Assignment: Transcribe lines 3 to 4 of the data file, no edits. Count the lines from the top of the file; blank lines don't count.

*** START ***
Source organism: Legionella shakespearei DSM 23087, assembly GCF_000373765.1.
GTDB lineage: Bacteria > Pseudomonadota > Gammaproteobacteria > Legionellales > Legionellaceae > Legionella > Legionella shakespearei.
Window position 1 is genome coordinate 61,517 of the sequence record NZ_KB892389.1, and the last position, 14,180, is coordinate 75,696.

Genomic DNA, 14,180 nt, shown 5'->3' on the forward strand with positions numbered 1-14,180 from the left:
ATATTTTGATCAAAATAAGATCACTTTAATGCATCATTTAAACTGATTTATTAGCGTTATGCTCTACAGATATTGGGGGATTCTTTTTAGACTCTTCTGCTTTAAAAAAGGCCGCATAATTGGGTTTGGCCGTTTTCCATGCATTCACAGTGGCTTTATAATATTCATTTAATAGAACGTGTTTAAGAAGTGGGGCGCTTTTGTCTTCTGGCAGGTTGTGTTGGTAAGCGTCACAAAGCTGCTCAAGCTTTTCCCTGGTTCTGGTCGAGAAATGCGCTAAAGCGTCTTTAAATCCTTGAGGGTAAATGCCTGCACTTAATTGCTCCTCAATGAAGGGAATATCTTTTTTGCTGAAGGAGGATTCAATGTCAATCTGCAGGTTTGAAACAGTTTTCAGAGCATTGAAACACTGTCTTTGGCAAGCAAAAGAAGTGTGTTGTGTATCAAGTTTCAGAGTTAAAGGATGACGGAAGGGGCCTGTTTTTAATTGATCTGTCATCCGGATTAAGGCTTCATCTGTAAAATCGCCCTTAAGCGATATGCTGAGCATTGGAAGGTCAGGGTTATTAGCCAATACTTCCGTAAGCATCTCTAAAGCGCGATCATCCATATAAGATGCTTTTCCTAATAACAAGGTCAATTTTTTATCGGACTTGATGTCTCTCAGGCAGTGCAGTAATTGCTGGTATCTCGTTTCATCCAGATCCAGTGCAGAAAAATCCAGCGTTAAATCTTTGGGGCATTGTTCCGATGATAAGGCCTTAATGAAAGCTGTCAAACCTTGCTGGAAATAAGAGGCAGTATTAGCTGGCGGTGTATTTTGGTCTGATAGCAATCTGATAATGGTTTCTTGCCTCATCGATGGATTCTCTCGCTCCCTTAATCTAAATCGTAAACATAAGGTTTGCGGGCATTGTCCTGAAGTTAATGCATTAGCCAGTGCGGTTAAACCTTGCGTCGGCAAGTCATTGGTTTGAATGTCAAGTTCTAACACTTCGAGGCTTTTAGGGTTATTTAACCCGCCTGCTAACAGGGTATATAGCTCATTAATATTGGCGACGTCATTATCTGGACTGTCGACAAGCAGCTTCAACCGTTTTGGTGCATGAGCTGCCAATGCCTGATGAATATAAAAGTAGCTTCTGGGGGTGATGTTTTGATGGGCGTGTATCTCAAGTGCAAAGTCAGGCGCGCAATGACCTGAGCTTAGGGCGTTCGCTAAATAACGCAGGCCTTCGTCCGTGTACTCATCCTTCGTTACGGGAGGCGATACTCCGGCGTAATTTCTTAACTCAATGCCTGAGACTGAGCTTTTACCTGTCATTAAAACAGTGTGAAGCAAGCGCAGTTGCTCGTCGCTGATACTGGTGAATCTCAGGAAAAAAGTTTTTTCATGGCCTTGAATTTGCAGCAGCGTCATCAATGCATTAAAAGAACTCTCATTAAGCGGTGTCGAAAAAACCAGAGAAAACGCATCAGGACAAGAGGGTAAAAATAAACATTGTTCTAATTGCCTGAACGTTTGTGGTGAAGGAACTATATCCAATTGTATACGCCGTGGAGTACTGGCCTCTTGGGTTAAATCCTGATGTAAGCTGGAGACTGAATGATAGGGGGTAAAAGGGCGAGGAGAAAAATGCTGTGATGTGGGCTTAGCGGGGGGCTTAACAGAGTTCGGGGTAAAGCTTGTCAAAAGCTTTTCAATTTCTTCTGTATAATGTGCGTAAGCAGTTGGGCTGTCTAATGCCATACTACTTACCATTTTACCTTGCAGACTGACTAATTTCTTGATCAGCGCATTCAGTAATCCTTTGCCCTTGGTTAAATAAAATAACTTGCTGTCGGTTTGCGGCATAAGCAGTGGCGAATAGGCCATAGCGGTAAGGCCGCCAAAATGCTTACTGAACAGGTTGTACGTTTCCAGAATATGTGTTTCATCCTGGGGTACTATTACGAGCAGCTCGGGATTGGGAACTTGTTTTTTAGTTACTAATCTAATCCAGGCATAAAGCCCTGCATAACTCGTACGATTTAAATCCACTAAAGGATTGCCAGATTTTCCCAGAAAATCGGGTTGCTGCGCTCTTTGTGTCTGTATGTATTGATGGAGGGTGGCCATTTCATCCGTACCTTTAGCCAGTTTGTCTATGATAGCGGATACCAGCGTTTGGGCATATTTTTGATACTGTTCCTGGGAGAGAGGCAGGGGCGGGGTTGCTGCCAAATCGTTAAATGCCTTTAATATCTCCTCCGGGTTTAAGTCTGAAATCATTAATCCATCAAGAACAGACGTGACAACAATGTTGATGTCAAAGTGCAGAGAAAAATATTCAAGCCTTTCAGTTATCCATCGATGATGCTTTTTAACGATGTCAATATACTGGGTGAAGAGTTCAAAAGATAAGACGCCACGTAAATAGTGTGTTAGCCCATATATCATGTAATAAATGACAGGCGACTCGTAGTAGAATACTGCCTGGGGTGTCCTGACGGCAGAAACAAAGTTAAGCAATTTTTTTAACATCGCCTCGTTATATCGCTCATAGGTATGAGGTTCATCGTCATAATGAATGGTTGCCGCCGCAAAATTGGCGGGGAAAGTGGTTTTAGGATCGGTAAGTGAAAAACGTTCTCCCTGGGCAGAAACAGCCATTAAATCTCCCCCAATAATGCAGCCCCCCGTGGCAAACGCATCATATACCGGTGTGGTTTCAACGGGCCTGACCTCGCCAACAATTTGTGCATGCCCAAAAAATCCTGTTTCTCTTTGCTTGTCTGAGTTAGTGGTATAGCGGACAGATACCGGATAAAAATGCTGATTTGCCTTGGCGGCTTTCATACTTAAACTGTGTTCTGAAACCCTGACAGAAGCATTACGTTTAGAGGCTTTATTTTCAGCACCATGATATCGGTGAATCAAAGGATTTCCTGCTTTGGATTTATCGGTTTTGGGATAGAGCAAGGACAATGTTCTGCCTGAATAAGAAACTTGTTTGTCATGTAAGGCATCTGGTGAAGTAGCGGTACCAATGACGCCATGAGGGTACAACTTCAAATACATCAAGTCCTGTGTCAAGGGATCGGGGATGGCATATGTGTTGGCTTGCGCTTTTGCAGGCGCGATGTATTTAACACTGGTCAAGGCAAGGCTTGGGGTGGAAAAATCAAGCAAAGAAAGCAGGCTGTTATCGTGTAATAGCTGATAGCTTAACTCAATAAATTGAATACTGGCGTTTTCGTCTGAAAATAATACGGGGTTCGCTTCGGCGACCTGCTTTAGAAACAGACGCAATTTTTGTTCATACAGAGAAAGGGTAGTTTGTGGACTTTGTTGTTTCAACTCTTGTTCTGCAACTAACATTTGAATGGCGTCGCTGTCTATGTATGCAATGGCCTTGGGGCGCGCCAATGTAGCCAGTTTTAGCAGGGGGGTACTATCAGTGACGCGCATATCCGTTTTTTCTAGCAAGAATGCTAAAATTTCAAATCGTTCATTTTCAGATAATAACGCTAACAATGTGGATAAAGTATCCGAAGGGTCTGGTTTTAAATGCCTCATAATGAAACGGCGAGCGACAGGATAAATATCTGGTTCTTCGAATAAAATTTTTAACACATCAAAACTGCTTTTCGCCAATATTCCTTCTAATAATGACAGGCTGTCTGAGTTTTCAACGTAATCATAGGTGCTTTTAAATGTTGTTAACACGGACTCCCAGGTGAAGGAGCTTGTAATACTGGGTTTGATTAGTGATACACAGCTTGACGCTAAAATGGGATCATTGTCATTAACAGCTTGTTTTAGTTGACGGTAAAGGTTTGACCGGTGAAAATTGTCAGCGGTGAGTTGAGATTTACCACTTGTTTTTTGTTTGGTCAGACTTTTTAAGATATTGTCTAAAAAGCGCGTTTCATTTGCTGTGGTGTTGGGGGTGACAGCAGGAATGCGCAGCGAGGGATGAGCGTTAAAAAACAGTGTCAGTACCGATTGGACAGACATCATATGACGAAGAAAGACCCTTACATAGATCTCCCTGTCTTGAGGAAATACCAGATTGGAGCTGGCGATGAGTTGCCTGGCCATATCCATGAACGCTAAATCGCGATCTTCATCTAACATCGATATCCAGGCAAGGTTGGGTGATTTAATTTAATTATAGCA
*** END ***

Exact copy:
Window position 1 is genome coordinate 61,517 of the sequence record NZ_KB892389.1, and the last position, 14,180, is coordinate 75,696.

Genomic DNA, 14,180 nt, shown 5'->3' on the forward strand with positions numbered 1-14,180 from the left: